Notes - took wife, Karen, and sons, David, Joshua and Daniel; meals and other expenses included in lodging

Travel Cost - $812.00
Lodging Cost - $1,037.47
Meal Cost -
Other Cost -
Total Cost - $1,849.47

Additional family members - Yes


Sponsor(s) - Nuclear Energy Institute
Dates - March 25, 2001 - March 26, 2001 (2 days)
Location(s) - Las Vegas, NV - Yucca Mountain, NV

Purpose - Tour Yucca Mountain - proposed nuclear waste storage site
Notes -

Travel Cost - $1,357.00
Lodging Cost - $190.00
Meal Cost - $160.00
Other Cost -
Total Cost - $1,707.00

Additional family members - No


Sponsor(s) - Aspen Institute
Dates - March 9, 2001 - March 11, 2001 (3 days)
Location(s) - White Sulphur Springs, WV

Purpose - 2001 bipartisan congressional retreat
Notes - Spouse Daniel Shimkus and children Daniel, Joshua and David accompanied. Meals included in lodging costs.

Travel Cost - $252.00
Lodging Cost - $1,320.00
Meal Cost -
Other Cost -
Total Cost - $1,572.00

Additional family members - Yes


Sponsor(s) - National Cable & Telecommunications Association
Dates - June 8, 2003 - June 9, 2003 (2 days)
Location(s) - Chicago, IL

Purpose - Attend NCTA's annual convention
Notes - Children David and Joshua Shimkus accompanied but member paid their expenses personally.

Travel Cost - $405.93
Lodging Cost - $524.33
Meal Cost - $101.27
Other Cost -
Total Cost - $1,031.53

Additional family members - Yes


Sponsor(s) - United States-Asia Foundation
Dates - October 23, 2003 - October 27, 2003 (5 days)
Location(s) - Beijing, China

Purpose - Fact-finding trip and to build a one room computer school
Notes - Karen Shimkus spouse-other cost is amenities

Travel Cost - $18,275.65
Lodging Cost - $798.94
Meal Cost - $117.11
Other Cost - $9.95
Total Cost - $19,201.65

Additional family members - Yes


Sponsor(s) - Concordia Univ
Dates - May 6, 2005 - May 7, 2005 (2 days)
Location(s) - Seward, NE

Purpose - Commencement speaker
Notes - St Louis - Seward, NE - St Louis

Travel Cost - $93.90
Lodging Cost - $118.91
Meal Cost - $10.22
Other Cost - $93.39
Total Cost - $316.42

Additional family members - No


Sponsor(s) - Jewish Federation of Chicago/Springfield, IL
Dates - July 7, 2005 - July 15, 2005 (9 days)
Location(s) - Israel

Purpose - not specified
Notes - St Louis - Chicago - Israel - Chicago - St Louis Including spouse

Travel Cost - $8,380.00
Lodging Cost - $936.00
Meal Cost - $700.00
Other Cost -
Total Cost - $10,016.00

Additional family members - Yes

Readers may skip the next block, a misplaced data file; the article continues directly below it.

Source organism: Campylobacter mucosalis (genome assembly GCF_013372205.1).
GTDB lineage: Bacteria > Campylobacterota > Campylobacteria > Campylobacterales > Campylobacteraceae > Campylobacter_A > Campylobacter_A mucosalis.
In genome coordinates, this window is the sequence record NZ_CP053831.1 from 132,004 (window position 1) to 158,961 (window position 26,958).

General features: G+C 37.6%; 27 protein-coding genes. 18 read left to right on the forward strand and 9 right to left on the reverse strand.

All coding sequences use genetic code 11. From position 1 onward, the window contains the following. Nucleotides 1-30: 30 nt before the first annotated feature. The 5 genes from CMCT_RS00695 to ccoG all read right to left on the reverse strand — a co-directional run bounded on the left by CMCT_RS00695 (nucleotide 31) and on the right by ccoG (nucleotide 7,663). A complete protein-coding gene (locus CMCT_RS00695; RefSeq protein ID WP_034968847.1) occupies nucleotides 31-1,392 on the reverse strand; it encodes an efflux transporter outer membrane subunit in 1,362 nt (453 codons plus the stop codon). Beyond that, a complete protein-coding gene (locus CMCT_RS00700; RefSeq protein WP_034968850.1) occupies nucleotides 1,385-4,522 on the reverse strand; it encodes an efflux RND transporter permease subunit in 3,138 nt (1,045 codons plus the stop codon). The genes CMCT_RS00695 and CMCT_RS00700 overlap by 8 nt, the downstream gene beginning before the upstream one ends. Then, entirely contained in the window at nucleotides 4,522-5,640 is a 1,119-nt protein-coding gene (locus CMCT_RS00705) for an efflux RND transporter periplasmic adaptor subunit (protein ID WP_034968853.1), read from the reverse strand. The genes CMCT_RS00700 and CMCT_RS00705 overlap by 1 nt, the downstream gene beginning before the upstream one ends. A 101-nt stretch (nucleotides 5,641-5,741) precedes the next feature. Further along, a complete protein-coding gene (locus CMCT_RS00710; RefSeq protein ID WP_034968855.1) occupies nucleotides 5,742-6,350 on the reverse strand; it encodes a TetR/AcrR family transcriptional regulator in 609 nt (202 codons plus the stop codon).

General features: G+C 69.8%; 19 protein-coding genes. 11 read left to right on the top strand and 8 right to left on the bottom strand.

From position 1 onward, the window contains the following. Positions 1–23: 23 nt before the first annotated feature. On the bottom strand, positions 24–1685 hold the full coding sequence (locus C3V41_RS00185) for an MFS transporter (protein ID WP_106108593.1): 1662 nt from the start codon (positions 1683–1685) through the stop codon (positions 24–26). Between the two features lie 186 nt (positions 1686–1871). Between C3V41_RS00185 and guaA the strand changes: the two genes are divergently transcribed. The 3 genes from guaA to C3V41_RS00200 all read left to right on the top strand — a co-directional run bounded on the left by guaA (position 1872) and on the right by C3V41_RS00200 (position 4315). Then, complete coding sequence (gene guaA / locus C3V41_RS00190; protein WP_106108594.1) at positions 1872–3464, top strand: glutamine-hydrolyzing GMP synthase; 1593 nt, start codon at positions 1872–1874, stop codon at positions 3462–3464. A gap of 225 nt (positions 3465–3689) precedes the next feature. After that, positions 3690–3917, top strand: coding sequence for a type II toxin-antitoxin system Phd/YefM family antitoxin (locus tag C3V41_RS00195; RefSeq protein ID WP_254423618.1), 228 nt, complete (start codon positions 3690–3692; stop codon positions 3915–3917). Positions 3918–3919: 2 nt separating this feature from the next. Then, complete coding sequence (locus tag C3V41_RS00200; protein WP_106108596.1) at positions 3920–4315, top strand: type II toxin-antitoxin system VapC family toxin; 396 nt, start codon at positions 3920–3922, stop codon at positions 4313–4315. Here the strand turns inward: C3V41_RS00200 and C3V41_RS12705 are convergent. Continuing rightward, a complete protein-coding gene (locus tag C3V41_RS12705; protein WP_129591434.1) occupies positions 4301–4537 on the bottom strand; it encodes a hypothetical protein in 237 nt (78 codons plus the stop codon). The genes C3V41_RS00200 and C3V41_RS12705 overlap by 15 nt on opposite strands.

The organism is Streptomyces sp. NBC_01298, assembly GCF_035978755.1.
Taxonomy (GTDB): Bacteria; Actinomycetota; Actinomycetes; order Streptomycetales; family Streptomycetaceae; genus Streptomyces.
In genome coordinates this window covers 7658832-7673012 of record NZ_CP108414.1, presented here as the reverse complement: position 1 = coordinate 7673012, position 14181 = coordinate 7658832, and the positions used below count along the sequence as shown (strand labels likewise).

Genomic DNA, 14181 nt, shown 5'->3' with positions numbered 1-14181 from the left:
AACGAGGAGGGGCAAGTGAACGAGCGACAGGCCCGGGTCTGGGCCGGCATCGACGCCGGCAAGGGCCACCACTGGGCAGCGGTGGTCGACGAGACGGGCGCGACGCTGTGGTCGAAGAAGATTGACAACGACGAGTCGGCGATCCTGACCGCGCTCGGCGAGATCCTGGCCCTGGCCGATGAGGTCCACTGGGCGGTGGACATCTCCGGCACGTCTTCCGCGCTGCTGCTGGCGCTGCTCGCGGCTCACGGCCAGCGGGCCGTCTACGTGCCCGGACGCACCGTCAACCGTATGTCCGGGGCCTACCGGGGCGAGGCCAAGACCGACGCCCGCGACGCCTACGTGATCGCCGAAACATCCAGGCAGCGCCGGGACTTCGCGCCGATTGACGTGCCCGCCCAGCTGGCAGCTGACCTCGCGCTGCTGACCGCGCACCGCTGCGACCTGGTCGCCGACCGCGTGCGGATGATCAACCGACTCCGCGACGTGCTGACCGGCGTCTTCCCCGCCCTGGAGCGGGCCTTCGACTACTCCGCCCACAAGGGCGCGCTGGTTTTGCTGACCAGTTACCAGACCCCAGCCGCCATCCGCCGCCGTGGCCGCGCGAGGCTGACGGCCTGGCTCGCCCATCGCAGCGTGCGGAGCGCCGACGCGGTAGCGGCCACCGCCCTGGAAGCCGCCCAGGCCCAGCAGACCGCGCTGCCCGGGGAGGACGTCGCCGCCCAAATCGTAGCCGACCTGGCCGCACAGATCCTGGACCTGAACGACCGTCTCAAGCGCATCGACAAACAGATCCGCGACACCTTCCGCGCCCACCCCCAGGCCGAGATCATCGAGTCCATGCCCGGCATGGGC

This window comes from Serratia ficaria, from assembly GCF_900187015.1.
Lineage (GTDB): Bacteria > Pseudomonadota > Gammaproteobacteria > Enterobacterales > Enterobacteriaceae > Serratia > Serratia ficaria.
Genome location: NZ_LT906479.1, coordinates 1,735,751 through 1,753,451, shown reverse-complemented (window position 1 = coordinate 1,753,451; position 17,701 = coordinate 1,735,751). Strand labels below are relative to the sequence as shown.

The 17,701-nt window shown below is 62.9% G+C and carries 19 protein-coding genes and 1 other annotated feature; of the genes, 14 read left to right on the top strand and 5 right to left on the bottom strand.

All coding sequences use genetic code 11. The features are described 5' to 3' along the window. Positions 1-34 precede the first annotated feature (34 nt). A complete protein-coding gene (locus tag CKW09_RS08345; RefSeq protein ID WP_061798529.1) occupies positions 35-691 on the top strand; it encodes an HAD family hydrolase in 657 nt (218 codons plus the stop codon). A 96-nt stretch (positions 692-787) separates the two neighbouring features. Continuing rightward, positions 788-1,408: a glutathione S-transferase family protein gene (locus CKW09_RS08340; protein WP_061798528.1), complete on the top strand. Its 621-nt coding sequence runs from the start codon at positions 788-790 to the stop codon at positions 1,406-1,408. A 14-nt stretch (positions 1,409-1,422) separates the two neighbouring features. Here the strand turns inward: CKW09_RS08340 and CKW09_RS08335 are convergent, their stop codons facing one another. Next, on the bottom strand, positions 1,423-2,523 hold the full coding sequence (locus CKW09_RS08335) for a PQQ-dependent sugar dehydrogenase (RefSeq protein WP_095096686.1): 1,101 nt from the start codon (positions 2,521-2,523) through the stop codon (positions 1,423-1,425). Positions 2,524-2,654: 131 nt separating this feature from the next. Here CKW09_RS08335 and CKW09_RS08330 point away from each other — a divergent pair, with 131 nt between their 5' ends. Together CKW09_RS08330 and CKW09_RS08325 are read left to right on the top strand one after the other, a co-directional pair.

American RadioWorks |
teaching-teachers

Teaching Teachers

Research shows good teaching makes a big difference in how much kids learn. But the United States lacks an effective system for training new teachers or helping them get better once they're on the job. This documentary examines why, and asks what it would take to improve American teaching on a wide scale. We meet researchers who are trying to understand what makes teaching complex, and how to determine whether someone is ready to be a teacher. We also visit U.S. schools that are taking a page from Japan and radically rethinking the way they approach the idea of teacher improvement.

Recent Posts

  • 08.27.15

    An American way of teaching

    In 1993, a group of researchers set out to do something that had never been done before. They would hire a videographer to travel across the United States and record a random sample of eighth-grade math classes. What they found revealed a lot about American teaching.
  • 08.27.15

    Rethinking teacher preparation

    In the United States, teaching isn't treated as a profession that requires extensive training like law or medicine. Teaching is seen as something you can figure out on your own, if you have a natural gift for it. But looking for gifted people won't work to fill the nation's classrooms with teachers who know what they're doing.
  • 08.27.15

    A different approach to teacher learning: Lesson study

    In the United States, we tend to think that improving education is about improving teachers - recruiting better ones, firing bad ones. But the Japanese think about improving teaching. It's a very different idea.
  • 08.27.15

    Thinking about math from someone else’s perspective

    "What you do when you’re teaching is you think about other people’s thinking. You don’t think about your own thinking; you think what other people think. That’s really hard." -Deborah Ball